Why former President Moi is a political genius

Saturday March 30 2013



It could be concluded that former President Daniel arap Moi is Kenya’s most influential politician.

He easily outranks Mzee Jomo Kenyatta, President Mwai Kibaki, opposition doyen Jaramogi Oginga Odinga, and Prime Minister Raila Odinga.

The man is simply a political genius.

That’s because he has combined patronage and political wizardry in more potent combinations than any other Kenyan leader, dead or alive.

He’s outsmarted and outfoxed, everybody. Yes – accept it. Mr Moi has no political equal. The question is why.

The man from Baringo isn’t possessed of enormous “raw natural intelligence”. But his “political instincts” are truly unparalleled.

The only true measure of a man’s greatness is his legacy. That’s measured either by ideas produced, or “political” and “intellectual” children sired.

Mr Moi’s footprint on Kenya isn’t in tomes written or in speeches that will echo on the pages of history. No; he isn’t a man of ideas.

There are only scant forgettable and mundane witticisms associated with his name. Some head-scratchers are “fuata nyayo” (follow Mzee Kenyatta’s footsteps), the “philosophy” of “love, peace and unity,” or “professor of politics” (referring to himself). He’s never uttered a memorable idea.

So how did a man of limited formal education – a rural naive – come to bestride Kenya like a colossus? The answer lies in one word – “project”. Mr Moi knew very early on that nothing succeeds better than a “political project”. He embraced conformity and shunned dissent and opposition to authority.

The young Moi knew that you get ahead by joining – and manipulating – the status quo. That’s why he turned himself into a project, first of the British colonialists, and later of Mzee Kenyatta.

Shrewd mind

History is clear that his Kadu party was a front for British settler interests against the more radical Kanu.

But Mr Moi showed a shrewd political mind when he turned his defeat by Kanu in the 1963 elections to his advantage.

He quickly merged Kadu with Kanu. That’s why Mzee Kenyatta appointed him Vice-President in 1967.

He had leveraged Kadu into a position of power for himself. The powerful Kenyatta kitchen Cabinet – the Kiambu Mafia – had nothing but contempt for the “Kalenjin herds-boy”.

Stories are legend – mostly recorded by historians – of the humiliations that VP Moi suffered at the hands of the Kikuyu elite.

There were even reports of physical assaults on the man. It’s said that his access to Mr Kenyatta was limited by the Kiambu power cabal of ministers Mbiyu Koinange, Dr Njoroge Mungai, Njenga Karume, Attorney-General Charles Njonjo, and other power brokers.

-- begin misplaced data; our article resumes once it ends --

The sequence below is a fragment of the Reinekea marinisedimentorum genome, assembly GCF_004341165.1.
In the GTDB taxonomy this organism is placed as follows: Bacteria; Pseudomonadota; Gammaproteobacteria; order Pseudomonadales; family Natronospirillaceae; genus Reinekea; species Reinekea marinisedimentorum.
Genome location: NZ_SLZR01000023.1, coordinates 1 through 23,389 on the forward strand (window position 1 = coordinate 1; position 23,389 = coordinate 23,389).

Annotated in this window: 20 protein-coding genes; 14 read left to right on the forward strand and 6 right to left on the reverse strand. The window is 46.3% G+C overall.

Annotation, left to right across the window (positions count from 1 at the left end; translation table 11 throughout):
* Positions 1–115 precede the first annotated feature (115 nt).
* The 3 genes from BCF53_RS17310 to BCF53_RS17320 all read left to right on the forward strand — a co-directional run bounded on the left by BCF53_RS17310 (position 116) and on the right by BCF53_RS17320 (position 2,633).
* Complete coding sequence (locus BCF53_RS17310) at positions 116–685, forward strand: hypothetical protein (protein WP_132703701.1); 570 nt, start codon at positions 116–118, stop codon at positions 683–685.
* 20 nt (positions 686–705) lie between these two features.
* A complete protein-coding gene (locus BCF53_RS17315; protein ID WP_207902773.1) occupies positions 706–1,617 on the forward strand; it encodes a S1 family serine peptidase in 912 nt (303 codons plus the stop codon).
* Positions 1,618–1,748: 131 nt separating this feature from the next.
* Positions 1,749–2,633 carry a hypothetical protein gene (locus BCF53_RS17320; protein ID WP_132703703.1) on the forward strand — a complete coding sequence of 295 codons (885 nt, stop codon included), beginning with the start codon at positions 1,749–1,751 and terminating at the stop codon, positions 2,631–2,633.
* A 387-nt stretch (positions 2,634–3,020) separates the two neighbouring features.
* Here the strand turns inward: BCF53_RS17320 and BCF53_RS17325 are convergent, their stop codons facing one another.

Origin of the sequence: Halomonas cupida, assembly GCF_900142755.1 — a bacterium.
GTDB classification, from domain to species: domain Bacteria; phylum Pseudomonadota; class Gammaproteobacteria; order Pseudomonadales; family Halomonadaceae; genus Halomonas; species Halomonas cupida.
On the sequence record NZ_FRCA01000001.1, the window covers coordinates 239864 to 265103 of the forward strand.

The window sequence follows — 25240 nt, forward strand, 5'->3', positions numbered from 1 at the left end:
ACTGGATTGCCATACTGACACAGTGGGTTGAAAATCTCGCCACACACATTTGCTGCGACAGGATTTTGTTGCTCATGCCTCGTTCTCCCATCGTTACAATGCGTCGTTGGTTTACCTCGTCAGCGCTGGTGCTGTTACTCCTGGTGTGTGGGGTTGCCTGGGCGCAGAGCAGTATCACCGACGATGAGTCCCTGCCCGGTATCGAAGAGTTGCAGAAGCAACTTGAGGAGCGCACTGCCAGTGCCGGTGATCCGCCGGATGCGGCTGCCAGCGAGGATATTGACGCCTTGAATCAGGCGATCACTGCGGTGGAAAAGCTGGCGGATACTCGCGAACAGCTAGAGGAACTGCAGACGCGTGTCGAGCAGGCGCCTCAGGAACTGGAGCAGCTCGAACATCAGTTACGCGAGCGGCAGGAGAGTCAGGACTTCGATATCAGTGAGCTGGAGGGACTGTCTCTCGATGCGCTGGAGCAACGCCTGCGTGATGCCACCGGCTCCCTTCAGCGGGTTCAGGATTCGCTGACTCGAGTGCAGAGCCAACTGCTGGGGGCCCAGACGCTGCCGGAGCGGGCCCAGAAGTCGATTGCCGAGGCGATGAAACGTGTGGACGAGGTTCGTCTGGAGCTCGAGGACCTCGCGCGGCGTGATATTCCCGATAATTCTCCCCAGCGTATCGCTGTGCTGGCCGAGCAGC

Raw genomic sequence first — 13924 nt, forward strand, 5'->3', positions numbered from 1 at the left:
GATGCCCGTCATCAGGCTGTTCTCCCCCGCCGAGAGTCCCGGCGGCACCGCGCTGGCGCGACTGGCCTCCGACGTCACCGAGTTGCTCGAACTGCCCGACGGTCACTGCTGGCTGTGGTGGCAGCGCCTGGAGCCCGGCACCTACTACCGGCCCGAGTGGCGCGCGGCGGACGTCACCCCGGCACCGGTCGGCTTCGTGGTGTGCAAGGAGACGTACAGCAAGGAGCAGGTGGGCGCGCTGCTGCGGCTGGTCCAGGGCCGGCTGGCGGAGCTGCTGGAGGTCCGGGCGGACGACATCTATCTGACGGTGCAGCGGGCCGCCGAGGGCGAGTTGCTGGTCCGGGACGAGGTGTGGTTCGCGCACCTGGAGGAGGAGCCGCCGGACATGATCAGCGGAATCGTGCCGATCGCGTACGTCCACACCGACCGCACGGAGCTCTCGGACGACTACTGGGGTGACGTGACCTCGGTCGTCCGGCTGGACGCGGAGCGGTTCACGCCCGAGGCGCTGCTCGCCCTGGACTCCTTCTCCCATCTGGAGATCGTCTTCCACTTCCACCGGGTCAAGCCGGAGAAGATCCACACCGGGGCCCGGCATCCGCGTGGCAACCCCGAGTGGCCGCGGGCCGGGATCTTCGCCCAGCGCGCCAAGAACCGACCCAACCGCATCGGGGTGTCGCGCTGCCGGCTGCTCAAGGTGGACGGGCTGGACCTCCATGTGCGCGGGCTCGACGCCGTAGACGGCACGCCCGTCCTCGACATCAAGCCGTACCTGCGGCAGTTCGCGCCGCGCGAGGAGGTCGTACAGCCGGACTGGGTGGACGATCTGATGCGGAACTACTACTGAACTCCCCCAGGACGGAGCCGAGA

The autobiography of Mzee Kenyatta’s confidante Duncan Ndegwa, Walking in Kenyatta’s Struggles, offers priceless nuggets of Mr Moi’s vulnerability at the centre of power.

This is in spite of the fact that Mr Moi had helped Mr Kenyatta and political star Tom Mboya take down Mr Odinga. But Mr Moi kept his head down, and bided his time.

Mr Moi survived a plot by the Kiambu Mafia to change the Constitution and block his automatic succession in the event of Mzee Kenyatta’s death.

Mr Njonjo was instrumental in stopping the machinations against Mr Moi. That’s why Mr Moi ascended to the presidency upon Mr Kenyatta’s sudden demise in 1978. Mr Njonjo outmanoeuvred his fellow Kikuyu elite and installed Mr Moi in State House.

Then Mr Moi’s cunning – which he had always hidden – came out in the open. He dismantled the Kiambu Mafia, and then turned his cudgel against Mr Njonjo, the “kingmaker.”

He then quickly concentrated all power in his hands after the 1982 coup attempt. That’s when he earnestly set about creating his own political legacy.

So what’s Mr Moi’s legacy?

The man’s imprint on Kenya’s soul is evident on two fronts.

The first is the corruption of the body politic. In his 24 years in power, Mr Moi took the tribalisation of the State – engineered by Mzee Kenyatta – and normalised it.

Mr Moi cemented the role of the tribe as the pivotal centre of Kenyan politics. Mediocrity, material corruption, and state repression turned Kenya into a gangster state.

Blunted the opposition

Some historic scandals – like Goldenberg – defined his era. He blunted the opposition – and the struggle for a democratic constitution – until he was barred by term limits from running again in 2002. He left Kenya literally on its knees when he exited power.

But even larger than the corruption of the body politic were the “political children” that Mr Moi sired. In my view, they are Mr Moi’s greatest legacy. The political landscape is ringed everywhere with his “human landmines”.

Two of his political scions will continue to have disproportionate influence on Kenya for decades to come. Yes, you guessed it.

Jubilee leaders Uhuru Kenyatta and William Ruto may have a chokehold on Kenyan politics for a long time. Most people mistakenly think that Mr Kenyatta – because he’s a Kenyatta – was a political shoo-in.

In fact it was Mr Moi who plucked him from political obscurity in 2001 and started him on the path to State House. Mr Kenyatta is a “Moi project”.

Mr Kenyatta couldn’t even win his father’s parliamentary seat in Gatundu South in 1997 against little-known Nairobi architect Moses Mwihia, a political non-entity. In 2002, Mr Kenyatta was trounced handily by Mr Kibaki in the presidential polls. That outcome led to Kanu’s death.

Mr Ruto, Mr Kenyatta’s Jubilee partner, owes his career to Mr Moi’s tutelage. The “professor of politics” identified the talented Mr Ruto who more than proved himself in the notorious pogroms by the Youth for Kanu ’92.

Mr Moi may be gone from active politics, but his political scions could rule for decades.

Makau Mutua is Dean and SUNY Distinguished Professor at SUNY Buffalo Law School and Chair of the KHRC; Twitter @makaumutua